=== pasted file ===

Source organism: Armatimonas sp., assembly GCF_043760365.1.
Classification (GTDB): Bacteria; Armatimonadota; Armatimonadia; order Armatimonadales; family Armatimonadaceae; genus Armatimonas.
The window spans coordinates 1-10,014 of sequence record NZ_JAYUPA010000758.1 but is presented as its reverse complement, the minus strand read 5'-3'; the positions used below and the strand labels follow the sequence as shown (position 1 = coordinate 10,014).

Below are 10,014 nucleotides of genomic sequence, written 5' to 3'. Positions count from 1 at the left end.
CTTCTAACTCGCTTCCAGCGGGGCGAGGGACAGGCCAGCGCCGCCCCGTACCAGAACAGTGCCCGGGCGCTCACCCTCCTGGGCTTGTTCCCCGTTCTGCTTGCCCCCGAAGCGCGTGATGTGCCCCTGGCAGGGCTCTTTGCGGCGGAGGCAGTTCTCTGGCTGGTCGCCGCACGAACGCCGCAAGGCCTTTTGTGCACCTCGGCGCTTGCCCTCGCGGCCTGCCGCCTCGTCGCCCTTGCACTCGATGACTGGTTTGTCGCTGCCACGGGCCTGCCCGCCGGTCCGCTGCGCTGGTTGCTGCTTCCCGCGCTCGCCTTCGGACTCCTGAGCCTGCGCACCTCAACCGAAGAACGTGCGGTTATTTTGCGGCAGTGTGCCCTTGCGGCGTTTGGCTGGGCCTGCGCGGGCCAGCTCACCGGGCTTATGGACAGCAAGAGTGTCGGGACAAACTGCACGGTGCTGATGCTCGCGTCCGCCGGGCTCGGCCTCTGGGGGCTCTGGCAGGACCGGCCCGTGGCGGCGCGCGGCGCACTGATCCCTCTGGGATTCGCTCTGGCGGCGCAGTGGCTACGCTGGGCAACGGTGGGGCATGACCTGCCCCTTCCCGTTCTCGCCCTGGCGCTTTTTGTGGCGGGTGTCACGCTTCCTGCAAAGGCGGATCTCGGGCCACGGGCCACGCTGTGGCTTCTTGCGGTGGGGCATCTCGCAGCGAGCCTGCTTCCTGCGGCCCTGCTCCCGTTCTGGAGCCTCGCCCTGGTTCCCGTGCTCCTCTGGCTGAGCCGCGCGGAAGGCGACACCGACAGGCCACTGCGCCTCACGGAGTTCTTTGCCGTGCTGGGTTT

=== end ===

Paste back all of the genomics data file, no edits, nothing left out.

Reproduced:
Source organism: Armatimonas sp., assembly GCF_043760365.1.
Classification (GTDB): Bacteria; Armatimonadota; Armatimonadia; order Armatimonadales; family Armatimonadaceae; genus Armatimonas.
The window spans coordinates 1-10,014 of sequence record NZ_JAYUPA010000758.1 but is presented as its reverse complement, the minus strand read 5'-3'; the positions used below and the strand labels follow the sequence as shown (position 1 = coordinate 10,014).

Below are 10,014 nucleotides of genomic sequence, written 5' to 3'. Positions count from 1 at the left end.
CTTCTAACTCGCTTCCAGCGGGGCGAGGGACAGGCCAGCGCCGCCCCGTACCAGAACAGTGCCCGGGCGCTCACCCTCCTGGGCTTGTTCCCCGTTCTGCTTGCCCCCGAAGCGCGTGATGTGCCCCTGGCAGGGCTCTTTGCGGCGGAGGCAGTTCTCTGGCTGGTCGCCGCACGAACGCCGCAAGGCCTTTTGTGCACCTCGGCGCTTGCCCTCGCGGCCTGCCGCCTCGTCGCCCTTGCACTCGATGACTGGTTTGTCGCTGCCACGGGCCTGCCCGCCGGTCCGCTGCGCTGGTTGCTGCTTCCCGCGCTCGCCTTCGGACTCCTGAGCCTGCGCACCTCAACCGAAGAACGTGCGGTTATTTTGCGGCAGTGTGCCCTTGCGGCGTTTGGCTGGGCCTGCGCGGGCCAGCTCACCGGGCTTATGGACAGCAAGAGTGTCGGGACAAACTGCACGGTGCTGATGCTCGCGTCCGCCGGGCTCGGCCTCTGGGGGCTCTGGCAGGACCGGCCCGTGGCGGCGCGCGGCGCACTGATCCCTCTGGGATTCGCTCTGGCGGCGCAGTGGCTACGCTGGGCAACGGTGGGGCATGACCTGCCCCTTCCCGTTCTCGCCCTGGCGCTTTTTGTGGCGGGTGTCACGCTTCCTGCAAAGGCGGATCTCGGGCCACGGGCCACGCTGTGGCTTCTTGCGGTGGGGCATCTCGCAGCGAGCCTGCTTCCTGCGGCCCTGCTCCCGTTCTGGAGCCTCGCCCTGGTTCCCGTGCTCCTCTGGCTGAGCCGCGCGGAAGGCGACACCGACAGGCCACTGCGCCTCACGGAGTTCTTTGCCGTGCTGGGTTT